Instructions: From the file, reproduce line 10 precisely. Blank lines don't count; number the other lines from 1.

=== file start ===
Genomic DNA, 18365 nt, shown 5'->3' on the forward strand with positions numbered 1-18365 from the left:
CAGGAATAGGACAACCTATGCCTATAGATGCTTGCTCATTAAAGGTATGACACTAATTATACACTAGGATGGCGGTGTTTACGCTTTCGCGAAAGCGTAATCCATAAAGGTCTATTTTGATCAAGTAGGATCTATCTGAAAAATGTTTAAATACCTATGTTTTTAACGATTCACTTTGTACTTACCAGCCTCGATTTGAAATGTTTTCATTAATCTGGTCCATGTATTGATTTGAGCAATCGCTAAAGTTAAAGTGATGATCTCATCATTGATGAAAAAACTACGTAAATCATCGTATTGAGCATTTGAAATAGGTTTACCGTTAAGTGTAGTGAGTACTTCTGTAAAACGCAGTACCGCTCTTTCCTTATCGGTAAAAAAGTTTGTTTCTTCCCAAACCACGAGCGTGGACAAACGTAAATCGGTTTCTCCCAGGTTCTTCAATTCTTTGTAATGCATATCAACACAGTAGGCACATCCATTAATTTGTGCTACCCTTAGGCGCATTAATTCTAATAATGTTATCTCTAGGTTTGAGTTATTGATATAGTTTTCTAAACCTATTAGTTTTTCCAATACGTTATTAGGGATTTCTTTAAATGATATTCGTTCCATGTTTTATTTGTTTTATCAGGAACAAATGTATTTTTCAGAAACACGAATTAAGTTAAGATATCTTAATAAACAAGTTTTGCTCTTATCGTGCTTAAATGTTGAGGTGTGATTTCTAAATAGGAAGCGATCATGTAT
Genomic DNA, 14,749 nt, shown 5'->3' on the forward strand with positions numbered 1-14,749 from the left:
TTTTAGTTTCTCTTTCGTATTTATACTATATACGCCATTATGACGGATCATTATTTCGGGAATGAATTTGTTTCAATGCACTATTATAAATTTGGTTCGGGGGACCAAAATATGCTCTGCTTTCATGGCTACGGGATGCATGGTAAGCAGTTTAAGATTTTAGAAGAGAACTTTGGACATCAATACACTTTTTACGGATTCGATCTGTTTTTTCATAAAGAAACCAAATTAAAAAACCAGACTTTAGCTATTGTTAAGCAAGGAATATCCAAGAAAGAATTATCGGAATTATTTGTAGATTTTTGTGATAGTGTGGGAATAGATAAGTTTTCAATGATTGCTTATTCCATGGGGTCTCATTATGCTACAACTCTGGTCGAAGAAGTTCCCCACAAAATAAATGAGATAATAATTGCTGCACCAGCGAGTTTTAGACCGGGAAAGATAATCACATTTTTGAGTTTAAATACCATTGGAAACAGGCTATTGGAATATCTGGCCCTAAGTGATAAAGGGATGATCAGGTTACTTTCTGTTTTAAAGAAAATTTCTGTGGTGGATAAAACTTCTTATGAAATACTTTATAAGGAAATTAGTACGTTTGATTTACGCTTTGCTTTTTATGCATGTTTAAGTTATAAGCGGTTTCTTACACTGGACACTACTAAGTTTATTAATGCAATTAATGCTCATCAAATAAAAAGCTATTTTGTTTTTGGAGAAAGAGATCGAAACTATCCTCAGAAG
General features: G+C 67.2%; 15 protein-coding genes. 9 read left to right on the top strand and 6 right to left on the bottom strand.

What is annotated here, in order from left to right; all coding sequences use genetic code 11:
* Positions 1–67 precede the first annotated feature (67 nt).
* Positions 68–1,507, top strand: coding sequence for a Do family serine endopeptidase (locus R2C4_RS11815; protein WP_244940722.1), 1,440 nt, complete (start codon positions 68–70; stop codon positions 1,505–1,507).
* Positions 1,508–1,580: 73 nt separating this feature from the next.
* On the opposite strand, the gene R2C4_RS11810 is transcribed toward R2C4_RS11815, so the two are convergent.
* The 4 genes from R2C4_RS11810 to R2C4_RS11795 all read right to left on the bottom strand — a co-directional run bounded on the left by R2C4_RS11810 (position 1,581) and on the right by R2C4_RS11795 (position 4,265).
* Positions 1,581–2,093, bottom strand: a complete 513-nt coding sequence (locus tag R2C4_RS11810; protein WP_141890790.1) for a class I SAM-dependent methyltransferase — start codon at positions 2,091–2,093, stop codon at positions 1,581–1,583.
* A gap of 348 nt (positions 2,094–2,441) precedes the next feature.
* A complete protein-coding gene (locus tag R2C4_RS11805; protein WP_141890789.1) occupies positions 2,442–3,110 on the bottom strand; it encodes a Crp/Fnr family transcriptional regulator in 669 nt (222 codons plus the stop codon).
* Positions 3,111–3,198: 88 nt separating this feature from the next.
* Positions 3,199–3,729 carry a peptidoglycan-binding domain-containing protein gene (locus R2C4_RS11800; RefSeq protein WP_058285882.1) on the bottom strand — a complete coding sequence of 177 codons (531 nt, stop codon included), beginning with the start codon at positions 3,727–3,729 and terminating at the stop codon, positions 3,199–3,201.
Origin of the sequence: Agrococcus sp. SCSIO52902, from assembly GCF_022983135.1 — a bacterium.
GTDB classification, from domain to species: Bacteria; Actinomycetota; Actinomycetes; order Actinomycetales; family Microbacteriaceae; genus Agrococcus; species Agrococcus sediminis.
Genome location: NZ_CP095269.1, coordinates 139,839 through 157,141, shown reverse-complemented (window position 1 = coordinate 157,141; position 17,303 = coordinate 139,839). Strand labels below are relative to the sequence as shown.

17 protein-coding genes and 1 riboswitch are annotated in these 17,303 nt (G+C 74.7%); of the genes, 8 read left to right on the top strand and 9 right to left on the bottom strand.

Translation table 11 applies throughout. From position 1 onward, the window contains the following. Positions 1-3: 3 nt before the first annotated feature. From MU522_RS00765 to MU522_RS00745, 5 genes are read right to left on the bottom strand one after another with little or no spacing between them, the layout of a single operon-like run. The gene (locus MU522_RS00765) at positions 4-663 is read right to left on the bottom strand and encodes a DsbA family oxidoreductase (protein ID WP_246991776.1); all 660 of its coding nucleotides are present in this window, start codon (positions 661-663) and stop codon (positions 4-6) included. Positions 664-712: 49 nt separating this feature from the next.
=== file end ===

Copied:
* On the opposite strand, the gene R2C4_RS11810 is transcribed toward R2C4_RS11815, so the two are convergent.